I wish I had more brainpower to write this, but I'm suddenly quite tired. I was going back home this evening, and as I boarded the train I took my iPad out and continued reading my book. My brain switched immediately from waiting-for-the-train mode into readin-mah-bukk mode and I remember exactly where I stopped reading that morning. An instant context switch, immediately unloading the work context from my brain and loading the book context.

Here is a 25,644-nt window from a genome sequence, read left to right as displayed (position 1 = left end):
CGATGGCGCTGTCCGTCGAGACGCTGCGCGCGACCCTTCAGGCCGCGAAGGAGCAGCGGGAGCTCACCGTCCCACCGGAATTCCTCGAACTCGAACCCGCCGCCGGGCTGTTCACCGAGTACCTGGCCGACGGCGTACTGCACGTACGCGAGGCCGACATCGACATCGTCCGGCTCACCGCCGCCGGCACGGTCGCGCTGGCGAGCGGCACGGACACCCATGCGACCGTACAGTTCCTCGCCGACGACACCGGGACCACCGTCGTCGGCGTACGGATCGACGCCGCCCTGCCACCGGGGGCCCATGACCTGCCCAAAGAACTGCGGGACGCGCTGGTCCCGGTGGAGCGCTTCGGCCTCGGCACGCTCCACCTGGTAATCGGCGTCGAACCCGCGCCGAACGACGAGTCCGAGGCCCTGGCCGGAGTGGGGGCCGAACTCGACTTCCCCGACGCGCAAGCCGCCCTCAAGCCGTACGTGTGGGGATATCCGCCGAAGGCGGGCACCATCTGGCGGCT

Context switching in my brain doesn't usually happen that quickly, but I've been practicing, or rather: been forced to practice, at work. Work is pleasantly chaotic at times, and there's always at least 3 or 4 things going on simultaneously. Juggling those contexts with social life at work and social life online means that there's never a dull moment. The technical challenge is there, and it's in my level of comfort, but the real challenge is actually having many challenges at once and the pressure of time, something you don't usually have when you're coding for yourself (or even in some companies). This fits with my goals of expanding my range of programming skills in a broader sense, rather than in a deeper sense. I found that it's easy to pick up whatever technical knowledge you need for any given topic at any given time. If you specialize deeply your ability to adapt quickly to new things worsens. If you generalize broadly, your ability to quickly learn new things improves. Then again, I often find it much more satisfying to learn something in great detail and to become an expert on something. As always, there is a balance somewhere in-between, enabling you to learn broadly while still enjoying the satisfaction of improving your expertise. Context switching is the vital tool that helps you to do that.